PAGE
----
Beth Dolinar has been writing her column about life, both hers and the rest of ours, for over 20 years. When not on the page, she produces Emmy-winning documentaries, teaches writing to university students, and enjoys her two growing children.

Twice a week I fill a dutch oven pot with brown rice and water and set it to boil on the stove. After that I take two chicken breasts from the freezer and put them into the microwave oven to defrost and cook.

The food is not for any humans in the house. It’s for a dog.

Our dear Smoothie, the middle-aged sheltie, gets a bowl of the rice and chicken every morning and evening, a special diet make necessary when he got very sick and stopped eating several years ago. After two expensive nights in the hospital, he was diagnosed with pancreatitis – for him a chronic condition that will flare up if he eats the wrong things, namely retail dog food and table scraps.

(Add a side of steamed broccoli and that chicken-and-brown-rice meal would pass as healthy in most homes. My son and daughter will roll their eyes as they tell you that’s what I served three nights a week when they were growing up.)

At first, Smoothie’s special needs felt like a burden, not so much an expense as one more thing to do. In fact, $40 a month for bulk chicken breasts and bags of brown rice is a bargain when compared with another night in the veterinary hospital.

Smoot must have felt like a king that first breakfast. While his much younger brother Waylon the collie was crunching through his usual bowl of kibble, Smoothie was perched at a small bowl of whole grain and real meat.

It took Waylon less than a day to recognize the inequities of the menus, and he wasn’t having it.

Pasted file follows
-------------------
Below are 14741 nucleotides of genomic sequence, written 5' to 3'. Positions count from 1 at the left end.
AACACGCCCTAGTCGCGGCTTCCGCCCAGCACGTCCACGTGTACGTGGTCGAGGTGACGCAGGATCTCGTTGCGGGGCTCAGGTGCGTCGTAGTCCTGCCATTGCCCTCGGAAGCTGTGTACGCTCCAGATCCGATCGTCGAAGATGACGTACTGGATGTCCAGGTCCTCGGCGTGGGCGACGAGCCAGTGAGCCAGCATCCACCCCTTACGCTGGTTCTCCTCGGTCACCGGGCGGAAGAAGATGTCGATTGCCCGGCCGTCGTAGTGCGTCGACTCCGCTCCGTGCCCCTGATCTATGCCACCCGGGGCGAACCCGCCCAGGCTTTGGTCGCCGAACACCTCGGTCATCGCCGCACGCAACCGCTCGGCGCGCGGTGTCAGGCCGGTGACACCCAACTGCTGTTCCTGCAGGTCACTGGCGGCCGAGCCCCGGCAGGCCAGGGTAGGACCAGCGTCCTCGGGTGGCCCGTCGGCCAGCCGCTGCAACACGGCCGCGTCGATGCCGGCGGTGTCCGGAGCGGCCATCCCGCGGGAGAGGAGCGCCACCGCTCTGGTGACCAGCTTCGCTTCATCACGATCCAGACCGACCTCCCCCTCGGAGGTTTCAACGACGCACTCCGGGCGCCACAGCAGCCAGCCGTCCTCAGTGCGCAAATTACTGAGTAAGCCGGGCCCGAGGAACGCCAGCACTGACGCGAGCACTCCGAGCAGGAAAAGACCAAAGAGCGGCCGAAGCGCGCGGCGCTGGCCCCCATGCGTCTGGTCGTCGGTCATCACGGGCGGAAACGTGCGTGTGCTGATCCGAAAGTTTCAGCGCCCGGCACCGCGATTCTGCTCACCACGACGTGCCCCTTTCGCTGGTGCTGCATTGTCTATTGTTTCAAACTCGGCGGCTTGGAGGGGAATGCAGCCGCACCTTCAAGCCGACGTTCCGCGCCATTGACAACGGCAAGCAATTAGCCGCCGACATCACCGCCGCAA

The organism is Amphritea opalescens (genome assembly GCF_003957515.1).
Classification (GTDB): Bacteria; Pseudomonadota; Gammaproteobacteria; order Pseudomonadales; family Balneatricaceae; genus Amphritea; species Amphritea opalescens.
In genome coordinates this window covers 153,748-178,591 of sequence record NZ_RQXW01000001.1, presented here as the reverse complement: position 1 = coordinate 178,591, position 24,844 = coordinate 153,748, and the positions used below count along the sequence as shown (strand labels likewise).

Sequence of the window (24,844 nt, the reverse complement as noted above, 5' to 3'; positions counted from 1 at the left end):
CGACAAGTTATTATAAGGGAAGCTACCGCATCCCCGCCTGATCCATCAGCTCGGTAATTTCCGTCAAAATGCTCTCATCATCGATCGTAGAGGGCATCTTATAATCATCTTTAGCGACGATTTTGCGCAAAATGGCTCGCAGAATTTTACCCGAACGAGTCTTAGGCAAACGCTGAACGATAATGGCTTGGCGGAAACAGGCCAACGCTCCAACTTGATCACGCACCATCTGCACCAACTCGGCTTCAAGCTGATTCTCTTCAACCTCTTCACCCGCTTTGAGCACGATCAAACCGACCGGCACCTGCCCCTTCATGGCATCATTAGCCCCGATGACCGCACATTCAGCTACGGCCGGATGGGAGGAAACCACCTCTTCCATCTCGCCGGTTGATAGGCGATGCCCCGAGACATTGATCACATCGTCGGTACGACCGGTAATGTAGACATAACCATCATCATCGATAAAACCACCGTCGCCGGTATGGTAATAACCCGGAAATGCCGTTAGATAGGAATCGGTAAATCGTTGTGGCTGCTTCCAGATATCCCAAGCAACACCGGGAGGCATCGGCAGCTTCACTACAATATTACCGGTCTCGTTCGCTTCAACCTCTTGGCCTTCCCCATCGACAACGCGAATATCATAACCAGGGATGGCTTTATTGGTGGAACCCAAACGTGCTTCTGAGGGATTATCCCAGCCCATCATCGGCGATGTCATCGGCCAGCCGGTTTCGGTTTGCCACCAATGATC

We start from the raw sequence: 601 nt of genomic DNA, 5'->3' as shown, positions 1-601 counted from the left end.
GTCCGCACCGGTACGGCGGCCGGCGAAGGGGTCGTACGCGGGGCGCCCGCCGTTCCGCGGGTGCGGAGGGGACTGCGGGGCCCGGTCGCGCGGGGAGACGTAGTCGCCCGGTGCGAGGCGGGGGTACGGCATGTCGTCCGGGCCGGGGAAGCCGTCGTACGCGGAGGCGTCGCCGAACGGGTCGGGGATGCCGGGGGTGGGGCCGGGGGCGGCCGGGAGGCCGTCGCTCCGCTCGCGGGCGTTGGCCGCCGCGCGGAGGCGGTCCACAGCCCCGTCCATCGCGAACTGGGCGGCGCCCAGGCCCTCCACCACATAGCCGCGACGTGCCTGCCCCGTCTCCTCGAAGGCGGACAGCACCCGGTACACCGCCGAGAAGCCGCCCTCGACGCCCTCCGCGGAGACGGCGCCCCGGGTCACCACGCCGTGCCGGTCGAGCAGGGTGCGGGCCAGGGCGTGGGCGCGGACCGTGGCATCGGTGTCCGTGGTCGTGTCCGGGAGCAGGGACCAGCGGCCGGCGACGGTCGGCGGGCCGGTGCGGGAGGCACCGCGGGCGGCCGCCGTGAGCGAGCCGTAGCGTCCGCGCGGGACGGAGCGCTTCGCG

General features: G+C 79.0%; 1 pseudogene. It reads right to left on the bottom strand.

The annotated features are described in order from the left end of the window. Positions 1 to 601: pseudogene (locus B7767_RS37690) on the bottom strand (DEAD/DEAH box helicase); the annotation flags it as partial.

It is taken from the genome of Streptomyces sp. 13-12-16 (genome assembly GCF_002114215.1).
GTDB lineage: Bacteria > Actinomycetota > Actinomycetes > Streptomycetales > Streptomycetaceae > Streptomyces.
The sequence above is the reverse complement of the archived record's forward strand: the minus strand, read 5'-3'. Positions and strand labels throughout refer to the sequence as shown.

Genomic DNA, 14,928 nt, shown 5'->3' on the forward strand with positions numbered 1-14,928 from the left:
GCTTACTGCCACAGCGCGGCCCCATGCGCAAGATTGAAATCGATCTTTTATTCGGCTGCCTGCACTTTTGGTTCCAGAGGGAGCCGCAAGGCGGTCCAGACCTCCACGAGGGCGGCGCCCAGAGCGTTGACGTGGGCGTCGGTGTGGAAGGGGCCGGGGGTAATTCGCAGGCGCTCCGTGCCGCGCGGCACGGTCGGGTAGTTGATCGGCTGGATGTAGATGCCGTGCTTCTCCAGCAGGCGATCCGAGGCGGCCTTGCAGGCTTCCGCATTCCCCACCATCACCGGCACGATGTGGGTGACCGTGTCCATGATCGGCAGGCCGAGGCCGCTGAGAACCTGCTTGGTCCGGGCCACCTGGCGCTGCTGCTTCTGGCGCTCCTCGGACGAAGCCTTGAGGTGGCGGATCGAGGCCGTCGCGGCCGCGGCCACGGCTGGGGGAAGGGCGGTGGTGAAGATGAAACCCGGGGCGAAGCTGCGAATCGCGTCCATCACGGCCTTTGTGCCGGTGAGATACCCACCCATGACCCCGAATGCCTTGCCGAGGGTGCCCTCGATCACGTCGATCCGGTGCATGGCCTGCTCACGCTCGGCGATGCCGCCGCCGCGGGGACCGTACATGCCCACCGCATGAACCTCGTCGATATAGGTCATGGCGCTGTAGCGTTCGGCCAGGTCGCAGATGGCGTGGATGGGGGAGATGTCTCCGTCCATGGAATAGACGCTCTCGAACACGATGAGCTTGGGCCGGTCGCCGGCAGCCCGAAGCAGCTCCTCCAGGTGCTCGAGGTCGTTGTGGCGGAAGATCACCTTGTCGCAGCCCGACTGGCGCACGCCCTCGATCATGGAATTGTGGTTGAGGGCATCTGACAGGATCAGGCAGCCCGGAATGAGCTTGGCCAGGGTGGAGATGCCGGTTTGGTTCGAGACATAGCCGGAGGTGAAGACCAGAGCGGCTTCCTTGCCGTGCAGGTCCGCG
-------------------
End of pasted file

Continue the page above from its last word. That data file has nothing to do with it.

As Smoothie lapped up the last of the tender chicken, Waylon howled from the corner, earning points for restraining himself from commandeering Smoothie’s food. Believe me, a less well-mannered dog of that size and exuberance could have pirated that loot in 10 seconds flat.

And that demonstration of restraint is how Waylon earned his own bit of gourmet grub. Each breakfast and dinner, as the dogs sit at attention watching me, I place two bowls on the kitchen counter. Smoothie gets a cup of rice and a couple ounces of chicken, sliced into the bowl with kitchen scissors. Waylon’s bowl, already filled with kibble, gets a few cubes of chicken and a smattering of rice.

The pups retreat to their corners and attack their food with noisy enthusiasm. Smoothie cleans his plate first, pushing the bowl around the tile floor with his nose, and then retreats to his rug by the door. Waylon picks the goodies out of his bowl, abandons the kibble and then races to Smoothie’s bowl to scrounge for leftovers.

He never loses hope. Sometimes he finds a rogue grain of rice on the floor and laps it up.

This routine has played out twice a day, every day, for hundreds of days. The dogs have become such creatures of routine that I now can predict, within 10 minutes, when Waylon will visit me in the office to tell me it’s time for dinner. Smoothie, always the cool cat, sits by his bowl and waits.

They’ve made me a creature of habit, too, always aware of the status of the food bowl – how many more days of rice is in there; when it will be time to buy more frozen chicken breasts.

Waylon herds me out of the office and into the kitchen. I pull the heavy pot from the top shelf of the fridge, put two dog bowls on the counter and start scooping and slicing.

A couple of hungry boys are waiting.

Beth Dolinar can be reached at

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